Posts Tagged ‘Software-Defined Networking’

Unless you’ve been living under a rock, you know there’s no single technology trend that has more hype and mania around it than “software defined networks.” It’s this era’s “2.0,” or the technology equivalent of Andrew Luck. Lots of hype, plenty of potential, but has yet to produce anything. To date, almost every leading vendor has outlined an SDN strategy, but the one missing vendor has been the No. 2 market share leader, HP. After interviews with a number of HP customers and channel partners it appears HP is ready to unveil its SDN strategy.

From a vision perspective, there’s really nothing unique about what HP is doing – they’re focused on IT agility through the decoupling of control and data plane. HP has extended the value proposition of this to applications through a number of open APIs similar to what Avaya, Brocade and Cisco are doing. What’s not clear to me is who the application partners will be at time of launch, if any, but its support of applications is consistent with the rest of the industry.

If there’s one thing the tech industry does, it’s over use terms to the point that they become meaningless. Remember the “everything 2.0” wave? The craze today is around the term “software;” everything is becoming software defined or software enabled or software this that and the other thing.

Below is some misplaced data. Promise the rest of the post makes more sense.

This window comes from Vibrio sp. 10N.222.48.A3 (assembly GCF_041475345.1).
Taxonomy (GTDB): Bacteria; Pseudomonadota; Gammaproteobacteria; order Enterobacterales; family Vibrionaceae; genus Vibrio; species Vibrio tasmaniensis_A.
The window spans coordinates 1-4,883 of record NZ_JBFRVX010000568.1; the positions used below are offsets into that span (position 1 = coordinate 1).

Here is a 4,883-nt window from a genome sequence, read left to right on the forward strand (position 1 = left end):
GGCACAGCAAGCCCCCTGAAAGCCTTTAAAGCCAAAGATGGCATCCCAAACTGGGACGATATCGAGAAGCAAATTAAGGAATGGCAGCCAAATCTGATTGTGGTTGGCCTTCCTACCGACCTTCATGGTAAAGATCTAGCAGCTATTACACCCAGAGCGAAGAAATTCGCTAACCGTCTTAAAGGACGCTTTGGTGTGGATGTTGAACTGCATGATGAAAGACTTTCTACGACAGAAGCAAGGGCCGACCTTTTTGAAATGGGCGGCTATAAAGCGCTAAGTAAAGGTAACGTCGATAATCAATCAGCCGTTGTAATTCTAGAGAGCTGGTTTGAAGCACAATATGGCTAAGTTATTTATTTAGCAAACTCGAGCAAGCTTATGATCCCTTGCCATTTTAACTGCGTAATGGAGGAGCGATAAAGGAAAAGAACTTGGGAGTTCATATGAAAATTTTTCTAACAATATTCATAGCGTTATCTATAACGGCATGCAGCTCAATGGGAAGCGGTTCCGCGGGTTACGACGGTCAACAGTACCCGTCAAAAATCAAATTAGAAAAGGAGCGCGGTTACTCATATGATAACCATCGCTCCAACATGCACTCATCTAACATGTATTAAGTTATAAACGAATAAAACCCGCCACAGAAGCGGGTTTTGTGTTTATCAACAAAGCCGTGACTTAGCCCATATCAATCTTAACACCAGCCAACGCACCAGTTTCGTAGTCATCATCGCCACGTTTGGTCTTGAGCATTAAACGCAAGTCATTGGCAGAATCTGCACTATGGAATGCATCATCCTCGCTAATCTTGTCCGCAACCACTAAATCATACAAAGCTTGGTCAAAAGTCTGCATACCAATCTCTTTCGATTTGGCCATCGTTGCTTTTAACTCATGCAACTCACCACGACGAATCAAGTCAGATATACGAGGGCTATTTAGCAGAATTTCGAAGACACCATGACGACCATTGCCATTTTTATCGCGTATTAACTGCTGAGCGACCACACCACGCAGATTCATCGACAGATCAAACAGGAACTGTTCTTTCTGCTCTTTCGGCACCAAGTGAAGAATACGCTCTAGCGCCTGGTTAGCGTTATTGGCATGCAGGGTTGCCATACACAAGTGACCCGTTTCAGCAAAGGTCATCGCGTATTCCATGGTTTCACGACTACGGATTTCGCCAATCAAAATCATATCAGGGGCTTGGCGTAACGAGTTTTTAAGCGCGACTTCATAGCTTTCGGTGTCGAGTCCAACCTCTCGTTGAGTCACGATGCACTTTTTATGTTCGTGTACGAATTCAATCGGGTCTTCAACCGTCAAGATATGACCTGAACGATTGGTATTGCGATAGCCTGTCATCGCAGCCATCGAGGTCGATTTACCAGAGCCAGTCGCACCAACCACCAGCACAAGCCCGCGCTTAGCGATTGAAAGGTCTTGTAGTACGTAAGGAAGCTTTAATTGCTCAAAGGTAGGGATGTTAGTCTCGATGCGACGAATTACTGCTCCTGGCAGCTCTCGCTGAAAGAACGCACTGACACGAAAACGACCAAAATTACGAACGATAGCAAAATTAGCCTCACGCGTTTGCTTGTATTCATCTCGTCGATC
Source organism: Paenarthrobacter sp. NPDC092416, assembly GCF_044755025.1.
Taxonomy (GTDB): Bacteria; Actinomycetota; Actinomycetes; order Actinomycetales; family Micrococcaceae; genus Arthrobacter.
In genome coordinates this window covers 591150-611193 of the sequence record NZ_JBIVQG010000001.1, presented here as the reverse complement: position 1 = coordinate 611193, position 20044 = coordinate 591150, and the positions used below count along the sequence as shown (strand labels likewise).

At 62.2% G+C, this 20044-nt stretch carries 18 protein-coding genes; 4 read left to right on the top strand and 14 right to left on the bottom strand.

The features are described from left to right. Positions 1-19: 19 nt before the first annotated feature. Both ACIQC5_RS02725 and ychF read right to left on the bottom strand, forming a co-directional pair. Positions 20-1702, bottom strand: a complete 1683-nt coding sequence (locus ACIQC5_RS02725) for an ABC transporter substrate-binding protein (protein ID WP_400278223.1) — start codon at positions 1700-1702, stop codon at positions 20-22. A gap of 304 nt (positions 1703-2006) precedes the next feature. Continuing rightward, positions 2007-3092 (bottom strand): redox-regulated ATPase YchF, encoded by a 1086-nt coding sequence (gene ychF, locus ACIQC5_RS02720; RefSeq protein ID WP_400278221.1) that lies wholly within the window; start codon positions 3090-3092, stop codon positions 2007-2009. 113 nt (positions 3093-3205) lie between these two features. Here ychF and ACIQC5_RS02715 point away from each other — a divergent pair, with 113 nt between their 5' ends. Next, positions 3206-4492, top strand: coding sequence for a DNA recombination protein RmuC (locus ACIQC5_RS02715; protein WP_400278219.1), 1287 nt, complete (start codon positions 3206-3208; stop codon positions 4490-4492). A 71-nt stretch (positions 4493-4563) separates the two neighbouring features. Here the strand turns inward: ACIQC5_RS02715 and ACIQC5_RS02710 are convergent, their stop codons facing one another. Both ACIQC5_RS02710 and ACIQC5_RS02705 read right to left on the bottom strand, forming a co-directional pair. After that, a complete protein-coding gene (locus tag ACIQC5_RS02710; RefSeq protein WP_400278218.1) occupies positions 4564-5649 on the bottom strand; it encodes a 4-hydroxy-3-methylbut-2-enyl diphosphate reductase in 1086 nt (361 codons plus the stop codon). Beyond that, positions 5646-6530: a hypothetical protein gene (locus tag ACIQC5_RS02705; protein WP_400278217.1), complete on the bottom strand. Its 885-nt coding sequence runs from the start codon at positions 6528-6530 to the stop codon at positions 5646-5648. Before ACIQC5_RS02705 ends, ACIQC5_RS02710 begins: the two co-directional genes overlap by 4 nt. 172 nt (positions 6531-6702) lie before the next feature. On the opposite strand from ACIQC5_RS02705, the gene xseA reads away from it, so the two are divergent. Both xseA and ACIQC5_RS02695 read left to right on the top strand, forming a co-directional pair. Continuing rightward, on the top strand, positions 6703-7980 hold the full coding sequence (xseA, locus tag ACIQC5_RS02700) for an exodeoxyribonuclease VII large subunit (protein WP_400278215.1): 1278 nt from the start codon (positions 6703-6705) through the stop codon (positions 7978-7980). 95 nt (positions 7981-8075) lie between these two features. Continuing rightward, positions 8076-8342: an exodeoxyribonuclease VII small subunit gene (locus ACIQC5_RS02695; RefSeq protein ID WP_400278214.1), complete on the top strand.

Over the last year or so I’ve seen a rise in the number of vendors claiming to have “software”-based versions of products that can compete with their hardware-based counterparts. Silver Peak with WAN Optimization, Vidyo in video conferencing, and Vyatta routers come to mind as some recent examples.

I do think there is room in the market for both software and hardware versions of these particular items, but IT buyers should understand the relative strengths and weaknesses of each.

I attended Brocade’s annual “Tech Day” at its headquarters in San Jose on yesterday. This event is meant for Brocade to share its vision of where the industry is going and what product plans it has to support the vision. I’ve been to a few tech days now, and this was one of the better ones in recent history. Here are the main highlights.

The company defined its vision of what the terms Ethernet Fabric and Software Defined Networks mean, and then explained the interplay between the two. In Brocade’s terms, an Ethernet Fabric is defined by:

  • A network that is optimized for server virtualization and cloud architectures
  • An efficient network that has higher throughput and lower latency
  • The ability to scale out as needed to improve the flexibility and agility of the network
  • Automation to simplify network operations

Amid all the noise of last week’s VMworld event, data center specialist Brocade augmented its vision for software defined networks (SDN) by announcing support for VXLAN to its ADX application delivery controllers (ADCs). To date, all of the VXLAN and SDN announcements have been focused on traffic on a single network within a data center. The ADX enhancement is meant to interconnect traffic between networks. This could be a virtual-to-virtual network or virtual-to-physical network.